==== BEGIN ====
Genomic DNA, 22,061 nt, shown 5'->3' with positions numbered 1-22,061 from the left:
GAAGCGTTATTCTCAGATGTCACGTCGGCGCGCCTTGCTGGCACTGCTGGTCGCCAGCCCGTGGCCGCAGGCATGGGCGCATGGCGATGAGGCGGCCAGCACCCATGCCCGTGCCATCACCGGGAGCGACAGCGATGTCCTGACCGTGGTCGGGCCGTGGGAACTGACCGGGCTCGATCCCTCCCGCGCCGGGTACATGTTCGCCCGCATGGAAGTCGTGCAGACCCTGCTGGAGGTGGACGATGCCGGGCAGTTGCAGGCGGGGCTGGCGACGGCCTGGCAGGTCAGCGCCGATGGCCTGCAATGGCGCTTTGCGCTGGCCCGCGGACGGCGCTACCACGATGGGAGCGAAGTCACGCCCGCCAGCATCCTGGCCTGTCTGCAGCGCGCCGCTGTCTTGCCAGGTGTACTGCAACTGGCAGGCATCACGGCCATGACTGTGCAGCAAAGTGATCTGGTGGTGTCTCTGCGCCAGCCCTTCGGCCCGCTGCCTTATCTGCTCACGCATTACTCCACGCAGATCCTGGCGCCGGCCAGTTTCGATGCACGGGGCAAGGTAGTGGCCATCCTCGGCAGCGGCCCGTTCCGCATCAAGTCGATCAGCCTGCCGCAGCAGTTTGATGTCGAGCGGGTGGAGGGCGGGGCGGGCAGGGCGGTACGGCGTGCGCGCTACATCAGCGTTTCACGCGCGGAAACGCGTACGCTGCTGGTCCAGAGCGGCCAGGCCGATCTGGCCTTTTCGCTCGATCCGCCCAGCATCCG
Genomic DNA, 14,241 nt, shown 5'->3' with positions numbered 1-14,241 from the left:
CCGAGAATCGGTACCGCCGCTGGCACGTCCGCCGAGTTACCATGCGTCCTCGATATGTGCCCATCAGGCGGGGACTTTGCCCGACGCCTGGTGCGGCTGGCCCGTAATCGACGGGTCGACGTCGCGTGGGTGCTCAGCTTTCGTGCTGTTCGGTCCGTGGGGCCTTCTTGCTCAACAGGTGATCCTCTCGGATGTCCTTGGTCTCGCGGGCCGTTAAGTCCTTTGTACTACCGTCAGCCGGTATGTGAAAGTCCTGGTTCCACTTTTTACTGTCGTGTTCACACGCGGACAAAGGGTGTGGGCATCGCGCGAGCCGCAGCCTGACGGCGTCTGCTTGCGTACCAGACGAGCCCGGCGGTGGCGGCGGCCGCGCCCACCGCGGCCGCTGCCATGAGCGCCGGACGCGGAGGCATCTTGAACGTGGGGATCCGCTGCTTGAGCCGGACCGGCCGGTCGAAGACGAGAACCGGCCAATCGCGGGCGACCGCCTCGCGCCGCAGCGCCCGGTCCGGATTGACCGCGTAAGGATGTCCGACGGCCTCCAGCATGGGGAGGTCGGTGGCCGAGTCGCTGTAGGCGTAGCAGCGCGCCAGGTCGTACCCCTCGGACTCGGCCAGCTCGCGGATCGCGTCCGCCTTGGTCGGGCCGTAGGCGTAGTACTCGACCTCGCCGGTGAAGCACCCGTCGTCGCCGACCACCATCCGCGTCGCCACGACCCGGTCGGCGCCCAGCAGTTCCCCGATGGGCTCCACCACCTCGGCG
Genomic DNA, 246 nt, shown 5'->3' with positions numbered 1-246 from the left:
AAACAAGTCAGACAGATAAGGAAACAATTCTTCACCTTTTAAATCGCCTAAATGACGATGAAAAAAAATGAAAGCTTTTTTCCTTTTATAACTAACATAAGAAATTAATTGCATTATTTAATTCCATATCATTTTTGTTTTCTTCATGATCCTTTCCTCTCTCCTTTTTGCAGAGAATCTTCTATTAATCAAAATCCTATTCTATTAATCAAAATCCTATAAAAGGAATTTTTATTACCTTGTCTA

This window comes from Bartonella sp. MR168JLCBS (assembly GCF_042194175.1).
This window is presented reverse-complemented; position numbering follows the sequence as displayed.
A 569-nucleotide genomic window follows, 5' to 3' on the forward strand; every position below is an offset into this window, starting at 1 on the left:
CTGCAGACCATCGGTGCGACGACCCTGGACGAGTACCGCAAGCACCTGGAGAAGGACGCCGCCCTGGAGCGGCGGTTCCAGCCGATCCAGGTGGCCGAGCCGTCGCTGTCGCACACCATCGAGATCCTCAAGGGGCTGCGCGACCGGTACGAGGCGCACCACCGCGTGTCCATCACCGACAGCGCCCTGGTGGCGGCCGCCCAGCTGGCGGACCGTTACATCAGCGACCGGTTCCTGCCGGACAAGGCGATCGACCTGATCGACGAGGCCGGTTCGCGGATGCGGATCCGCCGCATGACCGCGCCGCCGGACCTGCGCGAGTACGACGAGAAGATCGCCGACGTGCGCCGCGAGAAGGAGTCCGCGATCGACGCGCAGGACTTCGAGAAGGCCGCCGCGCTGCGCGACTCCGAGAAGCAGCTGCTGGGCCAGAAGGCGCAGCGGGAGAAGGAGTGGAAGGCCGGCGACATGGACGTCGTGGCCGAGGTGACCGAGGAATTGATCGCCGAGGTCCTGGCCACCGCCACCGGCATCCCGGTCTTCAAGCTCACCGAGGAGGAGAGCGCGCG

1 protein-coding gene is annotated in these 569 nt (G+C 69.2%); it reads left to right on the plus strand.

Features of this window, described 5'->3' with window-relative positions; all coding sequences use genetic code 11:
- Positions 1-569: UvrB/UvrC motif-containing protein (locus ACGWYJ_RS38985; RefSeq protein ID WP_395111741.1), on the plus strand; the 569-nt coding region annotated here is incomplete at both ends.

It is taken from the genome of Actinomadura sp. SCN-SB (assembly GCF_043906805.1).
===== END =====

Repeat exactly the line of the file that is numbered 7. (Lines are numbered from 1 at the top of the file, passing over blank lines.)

This window comes from Bartonella sp. MR168JLCBS (assembly GCF_042194175.1).